'Most of the people who look at it don't realize that we're that old'

'Most of the people who look at it don't realize that we're that old' »Play Video
"What grade were you in? Who are you in the picture?" customers ask, Joe Robertson said. "They can't figure out which one I am."

EUGENE, Ore. - The fine print on the black and white photo of a youth baseball team reads:

KVAL-TV - CHAMPIONS -1959
E.B.A.A. - NATIONAL LEAGUE

"This was the championship team back in 1959, and they ranged from 6th grade through the 8th grade," said Joe Robertson, one of the youth in the picture. "Back in those days all the businesses sponsored teams."

The photo - along with a basketball team photo from 1963 that includes Joe's younger brother Tommy - are on display over the tables at Jiffy Market, the family store in South Eugene started by their parents.

"Somebody from Kidsports sent somebody down here to see if we had any old photos of one of our teams back when we were in the EBAA - the Eugene Boys Athletic Association," Joe explained. "So we found 2 or 3 of them and brought them down and they took them out for their Kidsports 50th anniversary and they blew them up and brought these back to us, so that was kind of nice of them."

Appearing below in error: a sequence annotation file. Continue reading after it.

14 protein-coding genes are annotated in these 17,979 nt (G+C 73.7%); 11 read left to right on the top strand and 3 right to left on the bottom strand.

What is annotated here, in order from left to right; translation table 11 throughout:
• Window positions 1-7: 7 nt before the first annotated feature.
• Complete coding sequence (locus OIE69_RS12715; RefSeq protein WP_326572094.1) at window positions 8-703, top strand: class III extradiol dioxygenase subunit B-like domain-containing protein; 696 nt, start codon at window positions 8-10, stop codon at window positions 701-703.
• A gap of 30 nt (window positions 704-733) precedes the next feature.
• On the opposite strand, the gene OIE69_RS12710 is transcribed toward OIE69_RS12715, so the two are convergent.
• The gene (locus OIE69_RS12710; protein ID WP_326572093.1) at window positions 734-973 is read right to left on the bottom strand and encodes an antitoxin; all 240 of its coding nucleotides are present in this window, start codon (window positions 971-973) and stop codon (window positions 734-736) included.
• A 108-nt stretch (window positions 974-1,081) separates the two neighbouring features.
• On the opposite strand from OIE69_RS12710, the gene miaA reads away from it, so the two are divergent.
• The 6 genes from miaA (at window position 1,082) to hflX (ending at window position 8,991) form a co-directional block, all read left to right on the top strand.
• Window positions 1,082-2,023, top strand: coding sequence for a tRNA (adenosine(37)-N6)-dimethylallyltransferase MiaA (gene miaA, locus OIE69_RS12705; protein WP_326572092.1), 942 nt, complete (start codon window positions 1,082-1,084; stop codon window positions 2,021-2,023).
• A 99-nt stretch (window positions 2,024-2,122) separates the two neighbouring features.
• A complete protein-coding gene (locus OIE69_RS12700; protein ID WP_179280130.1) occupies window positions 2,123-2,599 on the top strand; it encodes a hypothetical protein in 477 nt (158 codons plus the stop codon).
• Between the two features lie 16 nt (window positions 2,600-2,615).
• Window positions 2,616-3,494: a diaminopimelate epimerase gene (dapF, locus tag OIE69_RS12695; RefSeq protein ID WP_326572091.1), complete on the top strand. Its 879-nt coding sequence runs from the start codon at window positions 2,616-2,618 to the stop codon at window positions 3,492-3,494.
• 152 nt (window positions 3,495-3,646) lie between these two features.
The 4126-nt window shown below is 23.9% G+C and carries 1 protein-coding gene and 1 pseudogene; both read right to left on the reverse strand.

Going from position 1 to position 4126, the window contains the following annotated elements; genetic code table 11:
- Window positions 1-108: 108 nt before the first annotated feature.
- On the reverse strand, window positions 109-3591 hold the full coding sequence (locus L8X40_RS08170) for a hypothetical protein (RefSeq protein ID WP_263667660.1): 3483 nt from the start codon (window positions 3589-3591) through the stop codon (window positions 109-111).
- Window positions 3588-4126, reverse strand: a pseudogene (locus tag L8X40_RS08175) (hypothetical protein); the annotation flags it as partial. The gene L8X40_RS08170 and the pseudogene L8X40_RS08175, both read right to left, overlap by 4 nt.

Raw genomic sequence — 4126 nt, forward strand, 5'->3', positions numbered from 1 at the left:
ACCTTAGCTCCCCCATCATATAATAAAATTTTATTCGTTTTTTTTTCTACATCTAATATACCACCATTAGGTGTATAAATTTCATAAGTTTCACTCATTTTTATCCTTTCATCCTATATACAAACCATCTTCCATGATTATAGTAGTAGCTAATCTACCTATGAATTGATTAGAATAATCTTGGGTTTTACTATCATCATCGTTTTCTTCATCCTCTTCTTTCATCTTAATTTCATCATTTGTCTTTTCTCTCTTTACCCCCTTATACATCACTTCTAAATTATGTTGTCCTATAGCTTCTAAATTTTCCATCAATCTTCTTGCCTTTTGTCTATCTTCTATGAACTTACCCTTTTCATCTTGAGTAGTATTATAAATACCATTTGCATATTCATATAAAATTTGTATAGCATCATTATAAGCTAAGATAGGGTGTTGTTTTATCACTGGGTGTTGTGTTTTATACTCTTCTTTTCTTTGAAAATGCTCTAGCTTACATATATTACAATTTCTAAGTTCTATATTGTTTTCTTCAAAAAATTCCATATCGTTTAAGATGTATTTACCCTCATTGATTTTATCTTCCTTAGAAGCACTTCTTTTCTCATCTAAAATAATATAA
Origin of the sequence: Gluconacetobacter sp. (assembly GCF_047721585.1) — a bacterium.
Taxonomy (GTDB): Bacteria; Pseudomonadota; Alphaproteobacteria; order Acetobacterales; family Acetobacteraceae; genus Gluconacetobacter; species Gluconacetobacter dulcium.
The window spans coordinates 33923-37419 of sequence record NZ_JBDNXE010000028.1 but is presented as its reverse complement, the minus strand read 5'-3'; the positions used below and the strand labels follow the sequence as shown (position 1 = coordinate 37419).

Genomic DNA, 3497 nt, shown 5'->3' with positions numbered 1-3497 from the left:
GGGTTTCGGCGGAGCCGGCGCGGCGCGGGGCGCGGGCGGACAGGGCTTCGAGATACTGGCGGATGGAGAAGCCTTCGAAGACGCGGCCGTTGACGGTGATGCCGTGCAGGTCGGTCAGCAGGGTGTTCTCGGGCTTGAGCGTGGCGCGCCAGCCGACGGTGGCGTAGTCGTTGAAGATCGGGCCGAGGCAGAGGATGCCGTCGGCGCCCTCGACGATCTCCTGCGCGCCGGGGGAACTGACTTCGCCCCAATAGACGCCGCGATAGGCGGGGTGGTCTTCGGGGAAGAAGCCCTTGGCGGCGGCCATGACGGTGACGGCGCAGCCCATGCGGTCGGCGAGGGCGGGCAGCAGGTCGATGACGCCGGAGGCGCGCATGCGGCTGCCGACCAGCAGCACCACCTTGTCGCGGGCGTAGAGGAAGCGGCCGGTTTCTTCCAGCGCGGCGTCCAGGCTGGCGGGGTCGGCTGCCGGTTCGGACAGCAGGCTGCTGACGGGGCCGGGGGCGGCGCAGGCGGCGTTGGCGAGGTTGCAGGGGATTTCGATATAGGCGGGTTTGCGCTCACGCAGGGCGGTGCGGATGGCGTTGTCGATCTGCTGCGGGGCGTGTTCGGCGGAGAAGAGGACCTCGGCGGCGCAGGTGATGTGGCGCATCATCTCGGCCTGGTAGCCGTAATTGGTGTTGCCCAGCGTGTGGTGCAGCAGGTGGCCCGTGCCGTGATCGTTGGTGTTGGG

Joe's brother Tommy decided to put the photos up. 

They've become conversation pieces.

"What grade were you in? Who are you in the picture?" customers ask, Joe said. "They can't figure out which one I am. They can pick him out pretty easily."

"I think most of the people who look at it don't realize that we're that old," Tommy said.

His 13-year-old self is standing in the front row with high-top socks hiked all they way up to his knees. "They hid my hairy legs," he said.

"This is from the Roosevelt Junior High School basketball team, 1963. We were the Rough Riders," Tommy explained. "We didn't have computers, so yeah, we had to play sports."

That year coincides with a landmark date for the Robertson family.

"It's the first year that my mom and dad started Jiffy Market," Tommy said. "I actually worked here then as a box boy, and I'm still here 50 years later."